Nothing we do, of course, is entirely beyond the reach of "social and moral categories" if we choose to employ them. But why must we always do so? Why is it necessary to subject that human activity we call "art" to relentless political and cultural analysis even when the artists themselves reject such an analysis as a willful distortion of the purpose of their work? Because we can? Can we not also choose to preserve an aesthetic space for works of literature? Besides, if you really are most interested in sociopolitical or moral interrogation in the first place, why spend your time trying to whip poems and novels into some suitably discursive shape? [...]It looks as though I may be teaching 8th grade English next year (news which fills me with equal parts joy and terror). The above issue is beginning to take on a whole new meaning.
Wellington admonishes Ellison for "brandish[ing] a vision of Art with a capital A," for encouraging a fruitless debate that just goes "round and round." But the argument is not circular. The dispute between the view that art is "truth telling" and the view that art is art could be settled if the parties agreed that "Art with a capital A" can exist if we allow it to (that it has its own kind of value if we allow ourselves to find it), but that this doesn't foreclose the possibility that "truth" will emerge for some readers as well (perhaps not so forcefully for others). Those of us who agree with Ellison simply don't want to rush quite so quickly from the immediacy of art to its supplementary implications.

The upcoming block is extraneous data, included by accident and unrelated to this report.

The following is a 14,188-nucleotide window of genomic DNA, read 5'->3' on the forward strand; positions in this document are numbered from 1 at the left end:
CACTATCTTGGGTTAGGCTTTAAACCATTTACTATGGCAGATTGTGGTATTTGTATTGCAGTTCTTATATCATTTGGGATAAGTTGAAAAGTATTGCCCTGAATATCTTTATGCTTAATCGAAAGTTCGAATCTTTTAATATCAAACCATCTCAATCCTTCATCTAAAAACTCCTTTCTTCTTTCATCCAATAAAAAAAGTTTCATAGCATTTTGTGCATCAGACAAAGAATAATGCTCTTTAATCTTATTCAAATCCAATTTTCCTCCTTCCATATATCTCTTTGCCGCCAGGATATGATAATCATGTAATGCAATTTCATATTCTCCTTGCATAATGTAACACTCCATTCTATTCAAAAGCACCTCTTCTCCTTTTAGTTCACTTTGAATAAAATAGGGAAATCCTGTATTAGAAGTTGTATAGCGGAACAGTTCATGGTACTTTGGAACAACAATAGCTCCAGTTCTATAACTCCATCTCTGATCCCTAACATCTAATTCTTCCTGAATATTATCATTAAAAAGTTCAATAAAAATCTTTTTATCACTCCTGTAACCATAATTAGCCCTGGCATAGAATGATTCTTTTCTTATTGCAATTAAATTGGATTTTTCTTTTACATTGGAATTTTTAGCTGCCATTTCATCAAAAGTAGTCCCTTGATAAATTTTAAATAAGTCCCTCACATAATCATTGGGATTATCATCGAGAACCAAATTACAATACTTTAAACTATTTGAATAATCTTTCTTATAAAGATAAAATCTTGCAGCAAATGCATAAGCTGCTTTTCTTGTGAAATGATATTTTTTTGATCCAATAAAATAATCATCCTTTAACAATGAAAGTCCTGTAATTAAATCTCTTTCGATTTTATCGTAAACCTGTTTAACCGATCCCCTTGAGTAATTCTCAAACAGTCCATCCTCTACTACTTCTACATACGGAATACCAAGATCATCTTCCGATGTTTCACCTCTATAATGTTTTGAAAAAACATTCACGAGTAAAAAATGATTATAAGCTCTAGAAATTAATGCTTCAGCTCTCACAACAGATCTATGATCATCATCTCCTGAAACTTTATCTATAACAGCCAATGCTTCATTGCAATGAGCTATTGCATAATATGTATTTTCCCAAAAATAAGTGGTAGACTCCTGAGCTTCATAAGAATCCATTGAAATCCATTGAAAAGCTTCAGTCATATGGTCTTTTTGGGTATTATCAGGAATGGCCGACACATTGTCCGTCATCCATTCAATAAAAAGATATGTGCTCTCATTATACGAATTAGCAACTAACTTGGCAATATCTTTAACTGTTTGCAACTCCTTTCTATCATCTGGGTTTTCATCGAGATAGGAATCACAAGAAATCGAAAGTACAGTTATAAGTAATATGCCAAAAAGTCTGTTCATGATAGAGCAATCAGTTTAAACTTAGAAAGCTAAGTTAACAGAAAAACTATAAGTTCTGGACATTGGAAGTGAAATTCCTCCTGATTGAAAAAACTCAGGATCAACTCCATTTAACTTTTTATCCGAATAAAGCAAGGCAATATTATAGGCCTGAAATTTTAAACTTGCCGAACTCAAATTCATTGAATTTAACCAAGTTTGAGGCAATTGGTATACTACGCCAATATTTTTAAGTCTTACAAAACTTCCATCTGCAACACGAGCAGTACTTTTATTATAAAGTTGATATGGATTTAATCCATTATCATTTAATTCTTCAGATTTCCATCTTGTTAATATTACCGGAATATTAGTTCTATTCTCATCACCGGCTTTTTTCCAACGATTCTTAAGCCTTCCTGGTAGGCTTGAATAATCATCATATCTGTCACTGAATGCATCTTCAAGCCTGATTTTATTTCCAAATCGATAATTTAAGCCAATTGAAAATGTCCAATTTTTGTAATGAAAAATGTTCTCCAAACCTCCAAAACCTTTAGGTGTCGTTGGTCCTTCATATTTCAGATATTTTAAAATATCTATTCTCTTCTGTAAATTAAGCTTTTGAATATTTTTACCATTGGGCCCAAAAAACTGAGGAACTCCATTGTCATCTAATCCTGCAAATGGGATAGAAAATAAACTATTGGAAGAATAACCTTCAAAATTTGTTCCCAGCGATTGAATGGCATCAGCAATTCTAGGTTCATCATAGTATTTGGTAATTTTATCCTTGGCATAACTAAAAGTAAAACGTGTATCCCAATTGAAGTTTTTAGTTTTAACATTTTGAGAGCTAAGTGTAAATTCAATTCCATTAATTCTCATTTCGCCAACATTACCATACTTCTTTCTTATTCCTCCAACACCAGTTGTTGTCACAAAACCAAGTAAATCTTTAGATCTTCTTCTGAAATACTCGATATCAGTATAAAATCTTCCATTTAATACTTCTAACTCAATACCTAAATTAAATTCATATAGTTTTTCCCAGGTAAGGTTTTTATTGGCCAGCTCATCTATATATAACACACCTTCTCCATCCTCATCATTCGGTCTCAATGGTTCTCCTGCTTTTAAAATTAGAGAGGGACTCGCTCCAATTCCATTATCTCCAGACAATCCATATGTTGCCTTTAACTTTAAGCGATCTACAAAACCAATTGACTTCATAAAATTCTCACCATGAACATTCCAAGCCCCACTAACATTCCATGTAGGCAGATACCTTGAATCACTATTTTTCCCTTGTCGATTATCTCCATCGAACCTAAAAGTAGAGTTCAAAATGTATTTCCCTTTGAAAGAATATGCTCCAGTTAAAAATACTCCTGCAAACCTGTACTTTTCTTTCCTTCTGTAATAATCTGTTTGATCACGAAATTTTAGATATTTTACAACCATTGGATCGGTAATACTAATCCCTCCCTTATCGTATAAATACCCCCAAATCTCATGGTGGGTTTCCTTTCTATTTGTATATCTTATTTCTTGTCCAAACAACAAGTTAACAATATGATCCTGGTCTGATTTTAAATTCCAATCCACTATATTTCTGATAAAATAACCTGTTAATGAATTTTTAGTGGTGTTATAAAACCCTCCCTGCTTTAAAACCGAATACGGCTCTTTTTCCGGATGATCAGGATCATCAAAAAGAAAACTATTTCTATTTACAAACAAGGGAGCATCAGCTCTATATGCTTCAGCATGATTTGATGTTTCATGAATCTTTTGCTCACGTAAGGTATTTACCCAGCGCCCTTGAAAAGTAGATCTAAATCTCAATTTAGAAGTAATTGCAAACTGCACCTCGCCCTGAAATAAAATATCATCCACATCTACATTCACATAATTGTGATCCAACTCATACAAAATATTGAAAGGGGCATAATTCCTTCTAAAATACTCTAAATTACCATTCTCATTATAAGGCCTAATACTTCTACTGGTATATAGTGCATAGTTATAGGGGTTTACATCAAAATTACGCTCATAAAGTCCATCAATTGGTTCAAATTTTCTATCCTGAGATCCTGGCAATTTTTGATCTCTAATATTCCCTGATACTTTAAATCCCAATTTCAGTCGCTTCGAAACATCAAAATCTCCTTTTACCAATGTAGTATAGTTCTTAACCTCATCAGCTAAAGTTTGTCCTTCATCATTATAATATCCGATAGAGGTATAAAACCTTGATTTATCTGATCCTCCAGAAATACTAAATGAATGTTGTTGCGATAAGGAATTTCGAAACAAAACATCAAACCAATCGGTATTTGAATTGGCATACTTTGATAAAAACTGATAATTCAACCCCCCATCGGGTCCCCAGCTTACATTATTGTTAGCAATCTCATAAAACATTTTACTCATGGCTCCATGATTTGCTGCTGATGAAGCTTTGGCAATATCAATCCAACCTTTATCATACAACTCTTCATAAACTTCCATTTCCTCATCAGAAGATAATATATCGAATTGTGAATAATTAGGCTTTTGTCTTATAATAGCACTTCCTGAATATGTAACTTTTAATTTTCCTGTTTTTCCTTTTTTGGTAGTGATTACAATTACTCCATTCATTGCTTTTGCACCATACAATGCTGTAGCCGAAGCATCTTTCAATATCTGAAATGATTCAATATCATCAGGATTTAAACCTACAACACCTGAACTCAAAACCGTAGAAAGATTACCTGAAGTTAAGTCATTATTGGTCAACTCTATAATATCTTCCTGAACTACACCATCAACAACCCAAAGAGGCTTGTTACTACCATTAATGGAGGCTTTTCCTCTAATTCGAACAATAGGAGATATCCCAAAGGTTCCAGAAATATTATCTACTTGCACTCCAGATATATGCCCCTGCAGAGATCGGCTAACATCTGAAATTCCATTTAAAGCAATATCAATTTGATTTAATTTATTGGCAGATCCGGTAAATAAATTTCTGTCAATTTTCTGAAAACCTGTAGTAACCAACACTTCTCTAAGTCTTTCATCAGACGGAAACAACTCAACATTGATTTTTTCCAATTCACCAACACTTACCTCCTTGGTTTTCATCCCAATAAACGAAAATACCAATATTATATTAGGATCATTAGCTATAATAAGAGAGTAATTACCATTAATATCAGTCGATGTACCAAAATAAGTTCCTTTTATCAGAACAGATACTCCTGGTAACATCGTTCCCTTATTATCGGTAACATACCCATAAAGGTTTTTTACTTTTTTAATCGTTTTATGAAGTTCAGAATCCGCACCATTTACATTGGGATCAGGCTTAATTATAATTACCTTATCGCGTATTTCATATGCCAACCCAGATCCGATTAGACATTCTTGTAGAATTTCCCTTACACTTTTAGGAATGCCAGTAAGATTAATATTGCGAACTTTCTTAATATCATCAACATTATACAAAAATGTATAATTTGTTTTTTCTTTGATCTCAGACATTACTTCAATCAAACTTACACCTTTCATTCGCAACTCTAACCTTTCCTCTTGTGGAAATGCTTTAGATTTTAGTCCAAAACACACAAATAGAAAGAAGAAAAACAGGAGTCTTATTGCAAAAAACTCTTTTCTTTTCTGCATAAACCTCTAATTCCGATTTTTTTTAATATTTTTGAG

I was given this year's Scholastic catalog in order to help select novels and picture books for 2006. Although it's been a lot of fun, I couldn't help but notice how most of the titles are either historical or social novels. That's all well and good (I remember enjoying quite a few of them when I was a kid). But I know it will take special effort to extricate the "immedicacy of art" from its "supplementary implications."
When I was in 8th grade, I fell in love with Jack London. Although it's true that I first heard the term "survival of the fittest" and learned about the Yukon while studying The Call of the Wild, this wasn't what drove me to read White Fang, The Sea Wolf, and To Build a Fire and Other Stories on my own. I had encountered a startling form of beauty that sparked a love of ineffable "wildness" and set me adrift among the ever-growing concentric circles of the immense ocean that is literature.
Four years later, I stumbled upon this:
I am moved by fancies that are curled
Around these images, and cling:
The notion of some infinitely gentle
Infinitely suffering thing.
...and haven't been the same since.